After the latter, Sun turned to bronze medalist Scott, pointed a finger in his face and told him, “You’re a loser, I’m a winner.”

Horton called Sun a “drug cheat” at the Rio Olympics. Scott said he was “Team Mack,” according to the BBC.

“If [Sun] can’t respect our sport then why should I respect him?” Scott said, according to the report.

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Chad le Clos seeks Sun Yang’s Olympic gold medal for doping case

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NAPLES, Italy (AP) — Chad le Clos believes he has a claim on Sun Yang’s gold medal from the Rio Olympics, with a verdict imminent on the Chinese swimmer’s latest doping case.

“He should be banned. It’s as simple as that,” Le Clos said in an interview with The Associated Press this week. “Anyone who tests positive should be banned. I should get my gold medal back from Rio.

“Not for the moment. I lost that. I don’t really care about that,” Le Clos added on Wednesday. “It’s just for my record. If I break my leg and I can’t swim again I want my record to say, ‘Two individual golds, two individual silvers.’ Because that’s what it should be.”

Le Clos’ Olympic record currently contains one gold medal and three silvers — including a second-place finish to Sun in the Rio Olympic 200m free

Odds are, though, that Sun won’t lose any Olympic titles when the Court of Arbitration for Sport issues its ruling over his alleged refusal to provide blood and urine in September 2018 in a visit by sample collectors to his home in China. During the late-night confrontation, a security guard used a hammer to smash a container holding Sun’s blood as the swimmer lit the scene with his mobile phone.

The World Anti-Doping Agency appealed after swimming federation FINA merely warned Sun and cited doubts about credentials shown by three sample collection officials.

A three-time Olympic champion, Sun could be banished from the sport for up to eight years but any ban likely won’t be backdated before September 2018 — meaning all of his Olympic medals seem safe.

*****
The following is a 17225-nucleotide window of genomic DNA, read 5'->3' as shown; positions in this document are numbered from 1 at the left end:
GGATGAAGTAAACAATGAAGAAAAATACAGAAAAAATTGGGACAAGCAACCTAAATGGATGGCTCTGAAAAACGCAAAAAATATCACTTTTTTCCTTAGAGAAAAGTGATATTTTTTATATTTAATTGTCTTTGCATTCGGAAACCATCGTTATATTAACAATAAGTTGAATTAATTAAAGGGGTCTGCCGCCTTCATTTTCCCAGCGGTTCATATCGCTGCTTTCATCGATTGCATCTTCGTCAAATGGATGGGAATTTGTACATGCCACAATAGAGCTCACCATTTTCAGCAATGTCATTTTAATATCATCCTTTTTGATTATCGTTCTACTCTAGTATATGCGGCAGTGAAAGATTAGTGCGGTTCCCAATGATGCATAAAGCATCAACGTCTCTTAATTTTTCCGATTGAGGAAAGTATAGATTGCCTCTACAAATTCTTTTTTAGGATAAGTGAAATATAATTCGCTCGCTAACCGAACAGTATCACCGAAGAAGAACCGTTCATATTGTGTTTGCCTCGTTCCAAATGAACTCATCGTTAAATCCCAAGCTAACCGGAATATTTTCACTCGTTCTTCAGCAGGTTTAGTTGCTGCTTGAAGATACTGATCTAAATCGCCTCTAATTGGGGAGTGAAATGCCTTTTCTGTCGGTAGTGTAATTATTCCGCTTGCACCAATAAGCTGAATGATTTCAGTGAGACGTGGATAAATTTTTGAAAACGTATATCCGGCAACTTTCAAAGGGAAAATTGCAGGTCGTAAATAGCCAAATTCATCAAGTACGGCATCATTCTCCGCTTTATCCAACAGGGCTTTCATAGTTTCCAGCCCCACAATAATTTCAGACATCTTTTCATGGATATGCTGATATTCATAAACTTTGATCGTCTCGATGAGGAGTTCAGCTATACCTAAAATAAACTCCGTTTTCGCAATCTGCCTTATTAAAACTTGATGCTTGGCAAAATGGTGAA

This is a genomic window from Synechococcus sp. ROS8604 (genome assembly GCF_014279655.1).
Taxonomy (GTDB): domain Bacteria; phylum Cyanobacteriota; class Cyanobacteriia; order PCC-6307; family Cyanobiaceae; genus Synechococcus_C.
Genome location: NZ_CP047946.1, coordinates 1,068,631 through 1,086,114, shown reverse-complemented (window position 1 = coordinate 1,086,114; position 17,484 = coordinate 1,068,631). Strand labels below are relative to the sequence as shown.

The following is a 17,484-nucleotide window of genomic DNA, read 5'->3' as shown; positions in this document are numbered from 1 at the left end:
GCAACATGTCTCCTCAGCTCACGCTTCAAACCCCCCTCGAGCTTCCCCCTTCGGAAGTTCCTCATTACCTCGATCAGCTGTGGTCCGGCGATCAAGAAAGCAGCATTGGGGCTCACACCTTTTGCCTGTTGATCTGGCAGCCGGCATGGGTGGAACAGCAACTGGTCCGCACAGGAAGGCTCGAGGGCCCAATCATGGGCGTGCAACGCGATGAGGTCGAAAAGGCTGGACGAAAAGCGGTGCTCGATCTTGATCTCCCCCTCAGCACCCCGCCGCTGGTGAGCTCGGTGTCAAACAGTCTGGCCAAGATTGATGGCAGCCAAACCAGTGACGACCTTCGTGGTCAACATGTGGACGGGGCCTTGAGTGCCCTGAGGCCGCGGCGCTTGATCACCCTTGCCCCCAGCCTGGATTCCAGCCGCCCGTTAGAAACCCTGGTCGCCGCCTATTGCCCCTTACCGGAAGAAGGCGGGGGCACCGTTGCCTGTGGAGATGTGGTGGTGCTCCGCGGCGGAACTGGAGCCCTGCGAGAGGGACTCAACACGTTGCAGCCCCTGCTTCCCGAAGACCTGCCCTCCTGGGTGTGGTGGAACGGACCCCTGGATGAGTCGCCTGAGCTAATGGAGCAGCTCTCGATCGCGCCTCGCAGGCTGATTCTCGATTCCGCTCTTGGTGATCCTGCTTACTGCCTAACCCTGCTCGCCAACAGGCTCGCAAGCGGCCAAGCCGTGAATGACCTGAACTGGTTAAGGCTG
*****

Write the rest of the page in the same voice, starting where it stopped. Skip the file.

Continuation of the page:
But there’s also the fact that international swimming authorities worked to protect Sun from being banned, according to a Swiss supreme court document.

FINA has faced criticisms in the past for favoring Sun during his career. It did not announce Sun’s three-month ban for doping imposed by Chinese authorities until after it ended in 2014.

“I just hope the system and whatever we have is really accurate,” said Hungarian swimmer Katinka Hosszú, who won three golds in Rio. “I just hope the decisions they are making is fair and is for the sport and not for other reasons.”

The medals that Sun risks losing most are the two golds that he won at last year’s world championships in the 200m and 400m frees. At the event in Gwangju, South Korea, fellow medalists Mack Horton of Australia and Duncan Scott of Britain refused to stand with him on the podium.

Sun has denied any wrongdoing. Any ban imposed in the coming days would likely prevent him from competing at this year’s Tokyo Olympics.

“I have nothing against anybody. It’s not personal,” Le Clos said. “It’s just how the world should be. If you cheat or if you do something wrong, like if you false start, you get disqualified. It’s simple as that.”